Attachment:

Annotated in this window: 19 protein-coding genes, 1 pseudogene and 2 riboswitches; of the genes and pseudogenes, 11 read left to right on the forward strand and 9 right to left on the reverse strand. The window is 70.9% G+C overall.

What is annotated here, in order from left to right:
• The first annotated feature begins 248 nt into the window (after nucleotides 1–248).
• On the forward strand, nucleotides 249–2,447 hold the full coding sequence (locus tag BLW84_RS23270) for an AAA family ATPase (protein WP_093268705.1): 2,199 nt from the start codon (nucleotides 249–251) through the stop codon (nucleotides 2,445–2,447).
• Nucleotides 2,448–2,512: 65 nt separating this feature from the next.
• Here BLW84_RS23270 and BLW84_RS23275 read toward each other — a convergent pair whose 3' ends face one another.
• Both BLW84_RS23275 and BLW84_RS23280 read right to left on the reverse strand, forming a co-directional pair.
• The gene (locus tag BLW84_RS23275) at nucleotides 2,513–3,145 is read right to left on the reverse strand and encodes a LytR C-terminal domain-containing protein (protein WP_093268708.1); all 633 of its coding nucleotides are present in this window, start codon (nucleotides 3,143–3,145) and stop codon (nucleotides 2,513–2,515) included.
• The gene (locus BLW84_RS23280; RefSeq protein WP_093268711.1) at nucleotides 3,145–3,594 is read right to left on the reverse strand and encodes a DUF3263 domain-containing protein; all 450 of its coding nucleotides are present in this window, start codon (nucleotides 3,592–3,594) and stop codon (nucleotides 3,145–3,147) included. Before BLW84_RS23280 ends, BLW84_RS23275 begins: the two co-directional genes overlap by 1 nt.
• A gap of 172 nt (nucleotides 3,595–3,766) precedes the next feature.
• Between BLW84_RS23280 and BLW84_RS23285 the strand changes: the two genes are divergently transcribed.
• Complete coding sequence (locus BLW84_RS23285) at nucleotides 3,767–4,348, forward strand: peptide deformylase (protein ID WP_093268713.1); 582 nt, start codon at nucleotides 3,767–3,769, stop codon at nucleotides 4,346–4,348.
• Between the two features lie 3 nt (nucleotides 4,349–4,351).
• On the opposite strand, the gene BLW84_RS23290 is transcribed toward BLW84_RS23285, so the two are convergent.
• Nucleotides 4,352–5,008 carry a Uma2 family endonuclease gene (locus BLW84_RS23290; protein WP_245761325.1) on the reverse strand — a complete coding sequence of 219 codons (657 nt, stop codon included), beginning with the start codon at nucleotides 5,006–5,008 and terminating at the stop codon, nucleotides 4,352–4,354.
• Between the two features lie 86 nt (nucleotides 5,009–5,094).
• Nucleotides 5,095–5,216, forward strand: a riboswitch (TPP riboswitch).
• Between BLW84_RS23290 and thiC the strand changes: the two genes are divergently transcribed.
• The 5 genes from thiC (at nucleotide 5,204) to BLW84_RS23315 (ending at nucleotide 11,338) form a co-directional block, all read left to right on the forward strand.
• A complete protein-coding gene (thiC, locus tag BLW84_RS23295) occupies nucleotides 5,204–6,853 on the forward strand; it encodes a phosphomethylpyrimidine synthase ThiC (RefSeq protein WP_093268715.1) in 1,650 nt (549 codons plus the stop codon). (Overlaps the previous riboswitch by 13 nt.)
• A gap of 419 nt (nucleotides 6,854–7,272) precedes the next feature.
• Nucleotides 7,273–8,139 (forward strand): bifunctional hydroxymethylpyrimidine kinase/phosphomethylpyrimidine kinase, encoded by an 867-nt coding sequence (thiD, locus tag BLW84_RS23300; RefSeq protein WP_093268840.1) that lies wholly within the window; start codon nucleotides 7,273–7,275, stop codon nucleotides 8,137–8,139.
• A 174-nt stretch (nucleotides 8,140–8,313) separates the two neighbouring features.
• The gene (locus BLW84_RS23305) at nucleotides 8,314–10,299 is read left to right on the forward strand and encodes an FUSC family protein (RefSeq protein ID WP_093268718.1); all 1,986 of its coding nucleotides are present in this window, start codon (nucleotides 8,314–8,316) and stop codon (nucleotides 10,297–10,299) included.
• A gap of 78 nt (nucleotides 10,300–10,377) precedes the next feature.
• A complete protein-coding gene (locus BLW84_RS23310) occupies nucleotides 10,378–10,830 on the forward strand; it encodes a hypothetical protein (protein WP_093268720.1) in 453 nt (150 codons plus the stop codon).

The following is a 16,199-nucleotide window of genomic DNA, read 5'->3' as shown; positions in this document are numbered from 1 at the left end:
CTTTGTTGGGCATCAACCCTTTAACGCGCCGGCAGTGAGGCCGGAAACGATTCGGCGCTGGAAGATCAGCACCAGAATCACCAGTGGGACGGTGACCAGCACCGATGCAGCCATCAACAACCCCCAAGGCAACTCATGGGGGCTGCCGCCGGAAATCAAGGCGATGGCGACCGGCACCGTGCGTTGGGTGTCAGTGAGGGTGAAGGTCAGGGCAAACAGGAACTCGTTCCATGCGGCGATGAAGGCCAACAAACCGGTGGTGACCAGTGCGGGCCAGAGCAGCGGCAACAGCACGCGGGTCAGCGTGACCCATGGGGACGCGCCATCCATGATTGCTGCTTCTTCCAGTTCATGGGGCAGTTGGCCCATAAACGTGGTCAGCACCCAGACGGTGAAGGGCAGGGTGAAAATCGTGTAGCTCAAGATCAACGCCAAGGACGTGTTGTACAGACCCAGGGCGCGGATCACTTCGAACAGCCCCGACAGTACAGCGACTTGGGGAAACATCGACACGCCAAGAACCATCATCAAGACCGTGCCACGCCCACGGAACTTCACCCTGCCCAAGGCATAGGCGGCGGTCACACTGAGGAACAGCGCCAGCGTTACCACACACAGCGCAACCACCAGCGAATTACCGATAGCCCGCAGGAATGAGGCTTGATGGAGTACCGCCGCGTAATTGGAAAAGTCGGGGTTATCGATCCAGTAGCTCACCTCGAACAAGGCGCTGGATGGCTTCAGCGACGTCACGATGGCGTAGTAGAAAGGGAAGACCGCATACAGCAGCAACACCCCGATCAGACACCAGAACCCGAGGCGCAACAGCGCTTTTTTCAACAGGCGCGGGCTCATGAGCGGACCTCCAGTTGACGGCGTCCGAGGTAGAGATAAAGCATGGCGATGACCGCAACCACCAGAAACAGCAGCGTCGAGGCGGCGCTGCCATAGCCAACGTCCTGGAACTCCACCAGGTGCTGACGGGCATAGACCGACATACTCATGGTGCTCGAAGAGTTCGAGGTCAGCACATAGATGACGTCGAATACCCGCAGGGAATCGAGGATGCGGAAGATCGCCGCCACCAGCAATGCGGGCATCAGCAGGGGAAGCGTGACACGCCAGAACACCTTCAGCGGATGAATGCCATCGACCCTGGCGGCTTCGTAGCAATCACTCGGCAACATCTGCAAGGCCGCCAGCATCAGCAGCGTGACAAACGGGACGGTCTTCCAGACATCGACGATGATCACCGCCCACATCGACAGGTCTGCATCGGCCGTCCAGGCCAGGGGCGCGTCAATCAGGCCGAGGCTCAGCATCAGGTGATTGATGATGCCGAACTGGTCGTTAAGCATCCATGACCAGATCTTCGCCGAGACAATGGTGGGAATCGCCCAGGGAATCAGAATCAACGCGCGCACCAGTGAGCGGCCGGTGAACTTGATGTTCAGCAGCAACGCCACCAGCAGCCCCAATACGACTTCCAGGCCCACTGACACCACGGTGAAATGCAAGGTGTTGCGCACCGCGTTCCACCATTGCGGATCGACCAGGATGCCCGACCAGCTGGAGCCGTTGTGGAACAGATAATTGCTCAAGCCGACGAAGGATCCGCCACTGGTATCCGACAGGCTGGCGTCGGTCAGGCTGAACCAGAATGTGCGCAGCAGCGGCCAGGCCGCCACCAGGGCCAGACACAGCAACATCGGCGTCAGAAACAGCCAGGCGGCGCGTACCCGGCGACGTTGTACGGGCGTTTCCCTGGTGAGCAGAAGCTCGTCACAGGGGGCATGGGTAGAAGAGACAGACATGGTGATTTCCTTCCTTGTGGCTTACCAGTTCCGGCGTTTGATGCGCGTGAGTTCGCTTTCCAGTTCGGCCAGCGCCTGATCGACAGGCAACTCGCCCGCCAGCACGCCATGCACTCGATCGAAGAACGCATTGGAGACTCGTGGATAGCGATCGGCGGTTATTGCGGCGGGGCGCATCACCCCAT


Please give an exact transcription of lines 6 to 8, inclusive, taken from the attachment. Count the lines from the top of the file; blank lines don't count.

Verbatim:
• Here BLW84_RS23270 and BLW84_RS23275 read toward each other — a convergent pair whose 3' ends face one another.
• Both BLW84_RS23275 and BLW84_RS23280 read right to left on the reverse strand, forming a co-directional pair.
• The gene (locus tag BLW84_RS23275) at nucleotides 2,513–3,145 is read right to left on the reverse strand and encodes a LytR C-terminal domain-containing protein (protein WP_093268708.1); all 633 of its coding nucleotides are present in this window, start codon (nucleotides 3,143–3,145) and stop codon (nucleotides 2,513–2,515) included.